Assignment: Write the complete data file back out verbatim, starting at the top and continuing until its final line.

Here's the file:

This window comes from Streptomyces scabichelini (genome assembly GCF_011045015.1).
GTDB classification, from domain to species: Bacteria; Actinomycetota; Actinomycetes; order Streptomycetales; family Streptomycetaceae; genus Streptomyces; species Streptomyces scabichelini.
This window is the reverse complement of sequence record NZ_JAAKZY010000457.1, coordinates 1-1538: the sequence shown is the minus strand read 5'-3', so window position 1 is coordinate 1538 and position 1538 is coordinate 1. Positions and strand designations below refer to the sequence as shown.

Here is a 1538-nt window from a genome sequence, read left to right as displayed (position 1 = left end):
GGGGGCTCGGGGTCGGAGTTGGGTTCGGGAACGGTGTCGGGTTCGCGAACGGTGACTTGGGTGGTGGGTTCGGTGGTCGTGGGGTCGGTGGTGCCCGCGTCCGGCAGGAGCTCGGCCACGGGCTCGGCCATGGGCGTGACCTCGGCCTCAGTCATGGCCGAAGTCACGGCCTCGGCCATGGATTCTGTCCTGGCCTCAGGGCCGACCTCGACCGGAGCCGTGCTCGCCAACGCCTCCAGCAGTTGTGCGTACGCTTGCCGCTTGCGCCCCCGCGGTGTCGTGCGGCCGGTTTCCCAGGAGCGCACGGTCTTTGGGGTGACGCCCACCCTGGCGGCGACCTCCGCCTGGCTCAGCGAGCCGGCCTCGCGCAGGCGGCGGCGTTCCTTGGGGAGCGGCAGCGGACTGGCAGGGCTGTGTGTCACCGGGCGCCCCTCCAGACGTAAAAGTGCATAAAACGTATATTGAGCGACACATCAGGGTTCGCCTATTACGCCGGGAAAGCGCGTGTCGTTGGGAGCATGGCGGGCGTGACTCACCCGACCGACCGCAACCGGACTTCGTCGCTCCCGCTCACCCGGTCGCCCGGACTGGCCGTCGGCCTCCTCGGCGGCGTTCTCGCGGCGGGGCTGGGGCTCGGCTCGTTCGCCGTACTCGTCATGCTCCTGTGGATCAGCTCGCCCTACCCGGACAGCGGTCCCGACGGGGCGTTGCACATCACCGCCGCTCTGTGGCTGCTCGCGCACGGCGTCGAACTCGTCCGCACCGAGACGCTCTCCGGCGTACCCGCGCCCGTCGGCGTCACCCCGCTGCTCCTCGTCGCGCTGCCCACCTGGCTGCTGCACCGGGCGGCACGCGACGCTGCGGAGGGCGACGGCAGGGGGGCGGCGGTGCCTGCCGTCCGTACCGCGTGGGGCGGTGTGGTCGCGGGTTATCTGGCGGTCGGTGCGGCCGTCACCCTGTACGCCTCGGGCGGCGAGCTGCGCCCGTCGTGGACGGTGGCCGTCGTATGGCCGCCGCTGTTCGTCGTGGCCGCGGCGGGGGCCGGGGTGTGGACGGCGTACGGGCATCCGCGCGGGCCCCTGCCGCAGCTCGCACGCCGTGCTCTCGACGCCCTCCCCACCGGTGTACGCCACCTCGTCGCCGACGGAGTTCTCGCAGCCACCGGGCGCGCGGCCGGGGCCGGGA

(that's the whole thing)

This window comes from Streptomyces scabichelini (genome assembly GCF_011045015.1).
GTDB classification, from domain to species: Bacteria; Actinomycetota; Actinomycetes; order Streptomycetales; family Streptomycetaceae; genus Streptomyces; species Streptomyces scabichelini.
This window is the reverse complement of sequence record NZ_JAAKZY010000457.1, coordinates 1-1538: the sequence shown is the minus strand read 5'-3', so window position 1 is coordinate 1538 and position 1538 is coordinate 1. Positions and strand designations below refer to the sequence as shown.

Here is a 1538-nt window from a genome sequence, read left to right as displayed (position 1 = left end):
GGGGGCTCGGGGTCGGAGTTGGGTTCGGGAACGGTGTCGGGTTCGCGAACGGTGACTTGGGTGGTGGGTTCGGTGGTCGTGGGGTCGGTGGTGCCCGCGTCCGGCAGGAGCTCGGCCACGGGCTCGGCCATGGGCGTGACCTCGGCCTCAGTCATGGCCGAAGTCACGGCCTCGGCCATGGATTCTGTCCTGGCCTCAGGGCCGACCTCGACCGGAGCCGTGCTCGCCAACGCCTCCAGCAGTTGTGCGTACGCTTGCCGCTTGCGCCCCCGCGGTGTCGTGCGGCCGGTTTCCCAGGAGCGCACGGTCTTTGGGGTGACGCCCACCCTGGCGGCGACCTCCGCCTGGCTCAGCGAGCCGGCCTCGCGCAGGCGGCGGCGTTCCTTGGGGAGCGGCAGCGGACTGGCAGGGCTGTGTGTCACCGGGCGCCCCTCCAGACGTAAAAGTGCATAAAACGTATATTGAGCGACACATCAGGGTTCGCCTATTACGCCGGGAAAGCGCGTGTCGTTGGGAGCATGGCGGGCGTGACTCACCCGACCGACCGCAACCGGACTTCGTCGCTCCCGCTCACCCGGTCGCCCGGACTGGCCGTCGGCCTCCTCGGCGGCGTTCTCGCGGCGGGGCTGGGGCTCGGCTCGTTCGCCGTACTCGTCATGCTCCTGTGGATCAGCTCGCCCTACCCGGACAGCGGTCCCGACGGGGCGTTGCACATCACCGCCGCTCTGTGGCTGCTCGCGCACGGCGTCGAACTCGTCCGCACCGAGACGCTCTCCGGCGTACCCGCGCCCGTCGGCGTCACCCCGCTGCTCCTCGTCGCGCTGCCCACCTGGCTGCTGCACCGGGCGGCACGCGACGCTGCGGAGGGCGACGGCAGGGGGGCGGCGGTGCCTGCCGTCCGTACCGCGTGGGGCGGTGTGGTCGCGGGTTATCTGGCGGTCGGTGCGGCCGTCACCCTGTACGCCTCGGGCGGCGAGCTGCGCCCGTCGTGGACGGTGGCCGTCGTATGGCCGCCGCTGTTCGTCGTGGCCGCGGCGGGGGCCGGGGTGTGGACGGCGTACGGGCATCCGCGCGGGCCCCTGCCGCAGCTCGCACGCCGTGCTCTCGACGCCCTCCCCACCGGTGTACGCCACCTCGTCGCCGACGGAGTTCTCGCAGCCACCGGGCGCGCGGCCGGGGCCGGGA